The bigger problem than his lack of demonstrating his physics education, is his lack of demonstrating knowledge of physics. As numerous physicists who have reviewed Bob Lazar's physics claims will tell you, his physics is complete garbage.

So the problem is much bigger than padded educational claims on a resume, it's the fact that Bob doesn't know physics and any physicist can tell that from reviewing his claims, and would be able to tell that from interviewing him. So, there's no way he got hired as a physicist to reverse engineer an alien craft or do anything else a physicist would do. And there's no way a physicist would get paid about $1000 for 6 months, so Bob's pay claims and the length of time he worked on the project also don't make any sense.

So there's a lot more than just padded educational claims on a resume to worry about. Since you say you criticized him a lot before I'm not sure what turned you around but there are huge problems with his story. There are some things that need explanations though, and the link I provided in the OP provides some of the best explanations I've seen that put the puzzle pieces together so they actually fit.

Looking at the Bob Lazar story from the perspective of 2018

The following isn’t a complete list, but covers most that occur repeatedly (I’m assuming you already have familiarity with the details of Lazar’s story else it’s unlikely you’d be reading this) :

• Lazar worked at Los Alamos, showed George Knapp around there and people seemed to know him. His name was in the phone book in 1982.
• The Los Alamos newspaper story on Lazar and his jet car called him a physicist with the lab.
• In Las Vegas, security personnel, observed by others, visited Lazar at his home.
• Lazar was noted by friends and family to “disappear” as part of a job.
• He was able to correctly describe certain aspects of the facilities at Groom Lake.
• He identified a location known as S-4 in the Nellis Range.
• Lazar was able to correctly name specific people involved in the security process.
• Edward Teller appeared to react visibly and uncomfortably when asked about Lazar in an interview.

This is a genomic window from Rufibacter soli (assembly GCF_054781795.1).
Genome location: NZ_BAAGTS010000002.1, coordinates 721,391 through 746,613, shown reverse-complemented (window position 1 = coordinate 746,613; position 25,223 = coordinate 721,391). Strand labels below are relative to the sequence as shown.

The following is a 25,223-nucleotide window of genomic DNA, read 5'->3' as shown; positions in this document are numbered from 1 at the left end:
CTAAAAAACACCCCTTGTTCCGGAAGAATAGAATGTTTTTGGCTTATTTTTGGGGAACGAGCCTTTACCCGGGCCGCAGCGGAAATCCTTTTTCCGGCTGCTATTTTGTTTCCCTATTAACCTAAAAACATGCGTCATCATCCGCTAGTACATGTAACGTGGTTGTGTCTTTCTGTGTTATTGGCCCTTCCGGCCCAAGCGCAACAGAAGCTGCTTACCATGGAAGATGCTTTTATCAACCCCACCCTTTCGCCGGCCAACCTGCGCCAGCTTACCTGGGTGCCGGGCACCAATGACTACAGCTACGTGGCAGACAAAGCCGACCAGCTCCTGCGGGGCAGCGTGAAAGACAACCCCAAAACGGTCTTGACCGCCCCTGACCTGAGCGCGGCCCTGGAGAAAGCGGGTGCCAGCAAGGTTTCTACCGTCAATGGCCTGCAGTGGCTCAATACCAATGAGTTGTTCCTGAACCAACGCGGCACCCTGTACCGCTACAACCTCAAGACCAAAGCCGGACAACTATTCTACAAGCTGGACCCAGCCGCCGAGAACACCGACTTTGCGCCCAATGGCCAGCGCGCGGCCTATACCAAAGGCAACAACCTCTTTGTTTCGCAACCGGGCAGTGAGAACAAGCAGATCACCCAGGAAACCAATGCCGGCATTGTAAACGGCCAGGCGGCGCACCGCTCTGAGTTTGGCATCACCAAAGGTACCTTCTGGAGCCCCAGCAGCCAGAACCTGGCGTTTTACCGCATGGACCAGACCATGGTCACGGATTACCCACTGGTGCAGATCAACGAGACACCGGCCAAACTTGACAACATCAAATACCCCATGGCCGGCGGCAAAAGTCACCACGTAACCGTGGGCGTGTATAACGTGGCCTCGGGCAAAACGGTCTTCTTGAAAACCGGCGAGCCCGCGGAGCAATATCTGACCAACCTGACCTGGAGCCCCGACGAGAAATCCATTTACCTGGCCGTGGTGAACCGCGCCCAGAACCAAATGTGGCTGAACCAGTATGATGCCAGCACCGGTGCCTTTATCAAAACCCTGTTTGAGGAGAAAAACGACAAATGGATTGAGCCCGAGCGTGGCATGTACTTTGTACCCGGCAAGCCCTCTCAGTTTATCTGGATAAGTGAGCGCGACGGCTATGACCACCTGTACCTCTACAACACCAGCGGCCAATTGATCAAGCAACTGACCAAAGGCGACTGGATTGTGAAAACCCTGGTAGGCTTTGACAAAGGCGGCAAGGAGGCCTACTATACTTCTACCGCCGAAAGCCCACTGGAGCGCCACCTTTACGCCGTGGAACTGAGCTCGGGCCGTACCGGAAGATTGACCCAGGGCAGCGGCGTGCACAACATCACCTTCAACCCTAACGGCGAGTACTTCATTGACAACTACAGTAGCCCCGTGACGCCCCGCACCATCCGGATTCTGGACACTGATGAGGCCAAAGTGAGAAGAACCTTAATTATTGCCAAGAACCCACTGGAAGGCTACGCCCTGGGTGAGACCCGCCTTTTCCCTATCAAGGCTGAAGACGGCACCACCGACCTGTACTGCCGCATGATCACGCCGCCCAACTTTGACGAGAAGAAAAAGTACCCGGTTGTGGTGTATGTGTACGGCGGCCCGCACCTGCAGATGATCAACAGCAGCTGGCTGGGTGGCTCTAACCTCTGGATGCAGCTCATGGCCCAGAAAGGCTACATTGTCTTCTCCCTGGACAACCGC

• He received a W-2 form from the government.
• After Lazar’s story broke, some media members observed possible government surveillance and intimidation efforts.
• Also after Lazar went public, persons around Lazar observed what appeared to be a vigorous and threatening government attempt to silence him.
• Lazar “knew” about Element 115 long before it was ever synthesized.
• And finally the absolute best, Lazar knew about the Wednesday night tests, and showed others.

The posters bring up some damn good points. How IS one to explain all these without there being a hidden saucer facility at Papoose Lake? Well, it turns out there is a very good reason all these things probably did, in fact, happen, and why Lazar still holds to his nonsensical story. Spoiler: It’s about saving his ass.



originally posted by: schuyler
I see no evidence that it is a beam of light.
Beam of particles (protons), says my source, not a beam of light. The particles end up making light through the physics described. Look at the video in the OP from about 35-37 seconds, where you can see a rapid horizontal movement of the beam with a very sudden start and stop to the movement. A beam can easily move like that without violating any physics, since as I mentioned an electron beam can zigzag all over the CRT display multiple times per second rather easily. So what makes the proton beam harder is that it takes more energy, but still well within reason for a proton beam to do that, if you look at the calculations in the physics explained in the OP links. There is no known physics that would allow a physical craft to move like that; "anti-gravity" and "anti-inertia" are not science, they are science fiction.

The physics behind particle beams is not speculative. As I explained the CRT technology is based on particle beams and was so cheap and easy to make that most people had televisions and or computer monitors in their homes with those particle beams. Firing proton beams into the air is a little less generally understood but the physics of generating a beam and using fields to manipulate the direction would be essentially the same, and it's rather dangerous to fire high energy proton beams in the air, so you'd need a test facility like area 51 where the air space is restricted to test that (or you could also try it 100 miles off the coast of San Diego where the Navy is testing their new radar equipment, to see if it can spoof radar which it apparently did for the more powerful radar, but not the less powerful radar).

Whether what is seen in the Area 51 outskirts video is actually a particle beam is speculative, since the only way it could be factually proven is probably for someone to break their security oath to reveal classified area 51 information. But I suggest it's the least speculative proposal I've seen, since the physics the particle beam is based on is not speculative. If you have a problem with speculation, then you should be even more concerned about abandoning the least speculative explanation in favor on one from a proven liar like Bob Lazar whose physics description completely contradicts what we know about physics. So you've gone from dismissing speculation based on scientific principles, to preferring science fiction explanations from a known liar whose knowledge of physics is completely in contradiction with observation and even you admit he lied about being educated in physics. Whatever witness said Bob Went to Cal Tech is irrelevant since Bob's physics explanations are total garbage, as any competent physicist will tell you.